How to Photography lighting techniques: creating dark imagery in a light natural light studio
When we moved into our new studio a little over a year ago, we didn’t realize sharing the space with a master oil painter, my mother-in-law, Ann Ponce, would come with certain perks—like learning the art terminology for our photography lighting techniques . After taking these images below, I showed Ann the results and she said with a pleased tone—”this is like chiaroscuro.”
“What is chiaroscuro?” I asked.
She immediately pulled up google images and showed us the results. The method, widely popular during the Renaissance, has also been described simply as “painting with shadows.”
The technique: how to paint create dark images in a light natural light studio
We fell in love with this style at our first studio. The space was all white, with windows on three sides. While it was great for creating soft, airy photos, we felt limited. We wanted to make darker imagery that evoked a sense of mystery and depth, but we we’re able to with our natural light conditions.
One day—eager to overcome this challenge—we got to work on finding a solution. We thought about the spaces we’d visited while traveling—Angkor Wat in Cambodia and several monasteries in France, where small streams of natural light burst through archways, creating a dramatic three-dimensional effect.
How can we create that, too?
We knew white reflects, while black absorbs. With that in mind, we pulled two v-flats (large, nine-foot foam core boards) together and created what we now call, “The Black Box,” which has a small gap between the black sides of the v-flats, allowing window light to slip in.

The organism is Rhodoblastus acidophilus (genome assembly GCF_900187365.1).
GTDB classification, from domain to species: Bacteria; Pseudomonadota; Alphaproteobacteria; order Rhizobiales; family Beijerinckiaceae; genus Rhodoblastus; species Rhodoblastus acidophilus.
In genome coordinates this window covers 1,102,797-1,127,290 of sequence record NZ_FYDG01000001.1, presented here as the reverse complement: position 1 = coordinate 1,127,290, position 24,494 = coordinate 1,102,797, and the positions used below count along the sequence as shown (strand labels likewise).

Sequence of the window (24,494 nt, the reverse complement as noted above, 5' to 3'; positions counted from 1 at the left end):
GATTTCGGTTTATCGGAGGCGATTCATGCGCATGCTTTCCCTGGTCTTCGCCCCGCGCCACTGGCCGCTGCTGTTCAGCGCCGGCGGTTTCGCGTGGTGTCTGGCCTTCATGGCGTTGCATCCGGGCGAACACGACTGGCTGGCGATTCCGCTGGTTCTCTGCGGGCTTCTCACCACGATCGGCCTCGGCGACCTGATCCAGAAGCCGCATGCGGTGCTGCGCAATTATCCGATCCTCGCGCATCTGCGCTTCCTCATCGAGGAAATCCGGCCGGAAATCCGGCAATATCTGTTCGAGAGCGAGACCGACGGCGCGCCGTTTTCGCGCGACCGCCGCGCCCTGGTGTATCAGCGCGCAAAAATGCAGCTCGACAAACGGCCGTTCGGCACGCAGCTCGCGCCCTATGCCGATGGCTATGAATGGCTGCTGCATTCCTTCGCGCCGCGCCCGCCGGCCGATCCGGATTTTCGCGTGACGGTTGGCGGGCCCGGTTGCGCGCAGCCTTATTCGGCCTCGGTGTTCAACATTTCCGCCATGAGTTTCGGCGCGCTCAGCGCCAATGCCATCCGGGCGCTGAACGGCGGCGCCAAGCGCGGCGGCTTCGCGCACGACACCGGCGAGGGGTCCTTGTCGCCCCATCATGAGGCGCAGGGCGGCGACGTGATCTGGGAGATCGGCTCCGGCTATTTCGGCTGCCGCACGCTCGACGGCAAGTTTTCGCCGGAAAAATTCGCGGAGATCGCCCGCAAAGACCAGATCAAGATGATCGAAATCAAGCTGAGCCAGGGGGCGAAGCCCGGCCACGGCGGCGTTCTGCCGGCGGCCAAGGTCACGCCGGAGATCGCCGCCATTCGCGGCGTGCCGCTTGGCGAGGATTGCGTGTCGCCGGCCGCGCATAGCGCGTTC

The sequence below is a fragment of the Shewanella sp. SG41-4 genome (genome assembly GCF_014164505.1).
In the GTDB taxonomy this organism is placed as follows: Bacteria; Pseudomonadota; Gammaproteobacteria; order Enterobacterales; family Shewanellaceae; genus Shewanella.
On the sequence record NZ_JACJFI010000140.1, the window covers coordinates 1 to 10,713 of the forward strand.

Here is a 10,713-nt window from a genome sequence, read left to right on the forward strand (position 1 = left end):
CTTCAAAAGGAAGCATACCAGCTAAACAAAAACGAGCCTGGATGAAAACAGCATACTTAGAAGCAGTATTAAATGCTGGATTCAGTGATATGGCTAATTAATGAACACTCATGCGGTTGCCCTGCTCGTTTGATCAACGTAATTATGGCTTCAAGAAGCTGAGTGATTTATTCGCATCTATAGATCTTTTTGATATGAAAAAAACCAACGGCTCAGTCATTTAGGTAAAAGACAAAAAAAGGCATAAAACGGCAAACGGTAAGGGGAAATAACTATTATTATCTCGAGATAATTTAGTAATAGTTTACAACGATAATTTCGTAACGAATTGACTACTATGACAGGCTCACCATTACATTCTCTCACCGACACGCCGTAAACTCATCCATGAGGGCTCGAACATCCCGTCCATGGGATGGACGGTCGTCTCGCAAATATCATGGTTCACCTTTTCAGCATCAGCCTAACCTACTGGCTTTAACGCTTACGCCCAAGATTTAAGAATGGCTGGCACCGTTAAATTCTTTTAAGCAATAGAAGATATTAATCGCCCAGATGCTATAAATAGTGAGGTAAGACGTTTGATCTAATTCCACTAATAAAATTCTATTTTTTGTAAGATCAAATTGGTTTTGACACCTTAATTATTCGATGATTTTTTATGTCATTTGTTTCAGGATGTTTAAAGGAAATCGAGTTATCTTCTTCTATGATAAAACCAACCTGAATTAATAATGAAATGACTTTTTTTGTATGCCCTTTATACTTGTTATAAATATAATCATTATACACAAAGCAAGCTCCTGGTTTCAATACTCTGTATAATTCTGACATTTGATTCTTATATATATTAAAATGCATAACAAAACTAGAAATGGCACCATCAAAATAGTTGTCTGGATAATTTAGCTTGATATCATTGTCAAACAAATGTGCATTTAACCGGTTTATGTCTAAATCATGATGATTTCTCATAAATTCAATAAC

The moment we realized we were able to take these types of pictures, even on the brightest of summer days, felt liberating.
This method allows us to select exactly what we want to highlight—the contours of the face, the curve of a hip, the contrast of a dark curl against pale skin. We took the technique with us to our new location. We didn’t know it at the time, but it really is like “painting with shadows.”
In this first image, you can see our studio space has a lot of natural, bright light.
The first step for creating the “dark room” affect is to bring in a v-flat on either side. In this photo, you can see that even bringing in just one on the right side creates a deeper shadow on the dress form.
Step two: bring in a second v-flat on the opposite side, leaving just a small gap between the two seams at the back. This sliver of light is what will create the highlight in the otherwise dark scene.
Above shows the affect, of the two v-flats created the “black box”
This image gives a broader viewpoint of the “black room.” What we love about the v-flats is their lightweight makes it easy to create this affect in different areas of our studio, creating a lot of flexibility for different sets.